(Thoughts after reading Chapter 8 of “On Offering”, Vol 1, by H. C. Kim)
In my child days, I remember seeing people bringing rice to church for offering. This is not so common where I am now; probably the most common material we see brought for offering would be money.
Money is closely linked to our daily life; it represents potential for various things. In that sense the nature of the monetary form, which is common for offering in our day and age, is closest to the Grain Offering (Leviticus 2). Grains are used daily and it produces energy for our life, so it represents potential for various works. Another thing to notice in this regard is that, unlike the Burnt Offering, there is no laying of hand for the Grain Offering. Laying of hand represents the imputation of our sin to Christ. So we see that the focus of Grain Offering is comparatively more on our daily life.
We know that any offering bears the confession that everything that is given to us—our life, our existence, anything—ought to be offered to God for His service. The Grain Offering represents, in particular, that we offer our daily life, our breath, energy, all the resources and every potential that is given to us, for God’s service. This should indeed be our confession as we bring anything to God.
Now we notice that God commanded to pour oil, put frankincense on the Grain Offering and burn it with the salt of covenant.
There is no doubt that the oil represents the Holy Spirit (Luke 4:18). This is consistent with the New Testament teaching that nothing can be accepted to God unless it is the work of the Holy Spirit (Galatians 5:16,17; 1 Corinthians 15:50). In particular, a proper offering should be the representative of our entire existence and bear the confession that we offer ourselves in Christ, and such proper confession can only be made as we rely wholly on the Holy Spirit (Galatians 5:17).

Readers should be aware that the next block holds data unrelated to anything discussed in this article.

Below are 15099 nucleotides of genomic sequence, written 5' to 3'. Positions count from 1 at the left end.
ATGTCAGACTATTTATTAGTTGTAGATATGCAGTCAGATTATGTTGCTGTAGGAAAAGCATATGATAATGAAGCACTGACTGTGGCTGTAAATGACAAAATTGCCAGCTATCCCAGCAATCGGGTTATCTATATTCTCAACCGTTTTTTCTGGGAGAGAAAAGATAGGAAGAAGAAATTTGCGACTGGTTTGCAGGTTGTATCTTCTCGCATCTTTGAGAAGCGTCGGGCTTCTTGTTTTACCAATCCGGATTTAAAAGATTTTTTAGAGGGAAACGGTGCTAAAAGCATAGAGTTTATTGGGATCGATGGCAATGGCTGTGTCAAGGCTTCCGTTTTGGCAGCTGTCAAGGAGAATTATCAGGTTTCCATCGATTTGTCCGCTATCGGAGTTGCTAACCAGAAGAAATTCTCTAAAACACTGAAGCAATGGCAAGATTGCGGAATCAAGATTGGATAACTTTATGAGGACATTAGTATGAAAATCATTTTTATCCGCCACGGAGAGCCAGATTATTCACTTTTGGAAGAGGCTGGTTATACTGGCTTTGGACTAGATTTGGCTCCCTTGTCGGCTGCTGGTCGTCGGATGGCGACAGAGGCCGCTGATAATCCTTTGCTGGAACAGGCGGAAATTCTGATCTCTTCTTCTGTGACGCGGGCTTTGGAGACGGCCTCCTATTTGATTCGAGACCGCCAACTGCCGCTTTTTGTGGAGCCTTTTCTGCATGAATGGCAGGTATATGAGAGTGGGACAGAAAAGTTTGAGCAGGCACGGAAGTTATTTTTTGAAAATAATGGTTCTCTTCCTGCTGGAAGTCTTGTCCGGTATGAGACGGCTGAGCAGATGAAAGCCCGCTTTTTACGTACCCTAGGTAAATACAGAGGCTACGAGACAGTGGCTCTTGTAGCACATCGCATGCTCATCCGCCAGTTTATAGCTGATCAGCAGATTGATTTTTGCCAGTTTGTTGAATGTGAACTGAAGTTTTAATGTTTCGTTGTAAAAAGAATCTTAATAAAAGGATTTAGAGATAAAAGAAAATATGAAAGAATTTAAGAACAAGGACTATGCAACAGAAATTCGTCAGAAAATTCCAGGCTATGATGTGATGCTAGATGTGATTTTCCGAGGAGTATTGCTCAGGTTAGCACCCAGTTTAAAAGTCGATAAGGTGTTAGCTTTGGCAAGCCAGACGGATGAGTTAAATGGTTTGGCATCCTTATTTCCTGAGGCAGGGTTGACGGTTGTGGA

The incense represents our prayer (Psalm 141:2; Revelation 5:8). Psalm 50:14 urges us to “offer to God a sacrifice of thanksgiving, and perform your vows to the Most High.” Indeed, as we offer ourselves to God we give thanks that God accepts us in Christ, and we vow our eternal service to Him.
God said the salt represents the eternal covenant between Him and us. Just like the salt brings flavor to food, the covenant of our God is what makes everything meaningful. This covenant—that the Lord will be our God and we will be His people forever—was established, sealed and secured by our Lord Jesus Christ. Our offering is way below the standards of the Kingdom of God and is unacceptable to Him; but in Jesus, covered by His work, God accepts us and our offering. If not in the name of Christ, no offering will be accepted by God. As people who offered themselves to God in Christ, our daily life should represent Christ and His Kingship.